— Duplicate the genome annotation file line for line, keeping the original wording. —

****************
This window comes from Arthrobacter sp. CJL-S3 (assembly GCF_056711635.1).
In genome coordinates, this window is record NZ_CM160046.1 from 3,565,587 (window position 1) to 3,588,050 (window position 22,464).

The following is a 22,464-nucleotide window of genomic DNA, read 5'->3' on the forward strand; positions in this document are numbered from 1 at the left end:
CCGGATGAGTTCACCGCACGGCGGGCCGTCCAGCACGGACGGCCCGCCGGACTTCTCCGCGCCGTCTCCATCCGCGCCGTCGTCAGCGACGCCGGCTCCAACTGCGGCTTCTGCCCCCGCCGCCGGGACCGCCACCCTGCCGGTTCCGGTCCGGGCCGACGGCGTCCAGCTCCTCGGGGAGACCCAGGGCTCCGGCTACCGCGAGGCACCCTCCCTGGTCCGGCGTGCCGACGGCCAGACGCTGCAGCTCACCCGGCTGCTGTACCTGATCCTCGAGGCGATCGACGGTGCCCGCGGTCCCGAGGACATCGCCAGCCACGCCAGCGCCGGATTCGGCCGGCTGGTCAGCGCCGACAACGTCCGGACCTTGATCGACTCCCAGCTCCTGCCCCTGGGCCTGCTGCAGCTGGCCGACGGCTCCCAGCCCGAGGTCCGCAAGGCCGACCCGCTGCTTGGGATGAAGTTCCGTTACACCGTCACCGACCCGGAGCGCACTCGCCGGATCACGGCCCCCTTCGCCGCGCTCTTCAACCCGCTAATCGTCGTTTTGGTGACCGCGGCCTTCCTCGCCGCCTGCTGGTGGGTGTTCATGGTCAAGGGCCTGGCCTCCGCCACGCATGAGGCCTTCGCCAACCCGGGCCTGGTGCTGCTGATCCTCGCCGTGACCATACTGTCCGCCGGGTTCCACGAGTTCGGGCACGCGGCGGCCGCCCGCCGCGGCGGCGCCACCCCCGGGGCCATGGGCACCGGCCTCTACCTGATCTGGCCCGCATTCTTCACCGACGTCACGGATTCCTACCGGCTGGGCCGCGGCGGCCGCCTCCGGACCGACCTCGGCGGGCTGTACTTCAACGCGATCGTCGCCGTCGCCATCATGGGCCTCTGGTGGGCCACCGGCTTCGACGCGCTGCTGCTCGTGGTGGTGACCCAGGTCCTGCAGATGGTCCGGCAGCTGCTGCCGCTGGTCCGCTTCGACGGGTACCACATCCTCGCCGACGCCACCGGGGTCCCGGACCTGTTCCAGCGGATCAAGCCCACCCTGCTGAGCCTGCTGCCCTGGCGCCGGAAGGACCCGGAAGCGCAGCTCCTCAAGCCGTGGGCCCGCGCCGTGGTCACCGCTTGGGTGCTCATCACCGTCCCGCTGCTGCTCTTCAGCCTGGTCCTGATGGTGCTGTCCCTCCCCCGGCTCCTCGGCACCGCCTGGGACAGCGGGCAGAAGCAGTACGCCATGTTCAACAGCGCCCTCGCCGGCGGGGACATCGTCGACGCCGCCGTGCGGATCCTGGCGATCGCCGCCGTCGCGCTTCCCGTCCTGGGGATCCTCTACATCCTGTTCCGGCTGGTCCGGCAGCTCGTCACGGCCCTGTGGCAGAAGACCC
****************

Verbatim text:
This window comes from Arthrobacter sp. CJL-S3 (assembly GCF_056711635.1).
In genome coordinates, this window is record NZ_CM160046.1 from 3,565,587 (window position 1) to 3,588,050 (window position 22,464).

The following is a 22,464-nucleotide window of genomic DNA, read 5'->3' on the forward strand; positions in this document are numbered from 1 at the left end:
CCGGATGAGTTCACCGCACGGCGGGCCGTCCAGCACGGACGGCCCGCCGGACTTCTCCGCGCCGTCTCCATCCGCGCCGTCGTCAGCGACGCCGGCTCCAACTGCGGCTTCTGCCCCCGCCGCCGGGACCGCCACCCTGCCGGTTCCGGTCCGGGCCGACGGCGTCCAGCTCCTCGGGGAGACCCAGGGCTCCGGCTACCGCGAGGCACCCTCCCTGGTCCGGCGTGCCGACGGCCAGACGCTGCAGCTCACCCGGCTGCTGTACCTGATCCTCGAGGCGATCGACGGTGCCCGCGGTCCCGAGGACATCGCCAGCCACGCCAGCGCCGGATTCGGCCGGCTGGTCAGCGCCGACAACGTCCGGACCTTGATCGACTCCCAGCTCCTGCCCCTGGGCCTGCTGCAGCTGGCCGACGGCTCCCAGCCCGAGGTCCGCAAGGCCGACCCGCTGCTTGGGATGAAGTTCCGTTACACCGTCACCGACCCGGAGCGCACTCGCCGGATCACGGCCCCCTTCGCCGCGCTCTTCAACCCGCTAATCGTCGTTTTGGTGACCGCGGCCTTCCTCGCCGCCTGCTGGTGGGTGTTCATGGTCAAGGGCCTGGCCTCCGCCACGCATGAGGCCTTCGCCAACCCGGGCCTGGTGCTGCTGATCCTCGCCGTGACCATACTGTCCGCCGGGTTCCACGAGTTCGGGCACGCGGCGGCCGCCCGCCGCGGCGGCGCCACCCCCGGGGCCATGGGCACCGGCCTCTACCTGATCTGGCCCGCATTCTTCACCGACGTCACGGATTCCTACCGGCTGGGCCGCGGCGGCCGCCTCCGGACCGACCTCGGCGGGCTGTACTTCAACGCGATCGTCGCCGTCGCCATCATGGGCCTCTGGTGGGCCACCGGCTTCGACGCGCTGCTGCTCGTGGTGGTGACCCAGGTCCTGCAGATGGTCCGGCAGCTGCTGCCGCTGGTCCGCTTCGACGGGTACCACATCCTCGCCGACGCCACCGGGGTCCCGGACCTGTTCCAGCGGATCAAGCCCACCCTGCTGAGCCTGCTGCCCTGGCGCCGGAAGGACCCGGAAGCGCAGCTCCTCAAGCCGTGGGCCCGCGCCGTGGTCACCGCTTGGGTGCTCATCACCGTCCCGCTGCTGCTCTTCAGCCTGGTCCTGATGGTGCTGTCCCTCCCCCGGCTCCTCGGCACCGCCTGGGACAGCGGGCAGAAGCAGTACGCCATGTTCAACAGCGCCCTCGCCGGCGGGGACATCGTCGACGCCGCCGTGCGGATCCTGGCGATCGCCGCCGTCGCGCTTCCCGTCCTGGGGATCCTCTACATCCTGTTCCGGCTGGTCCGGCAGCTCGTCACGGCCCTGTGGCAGAAGACCC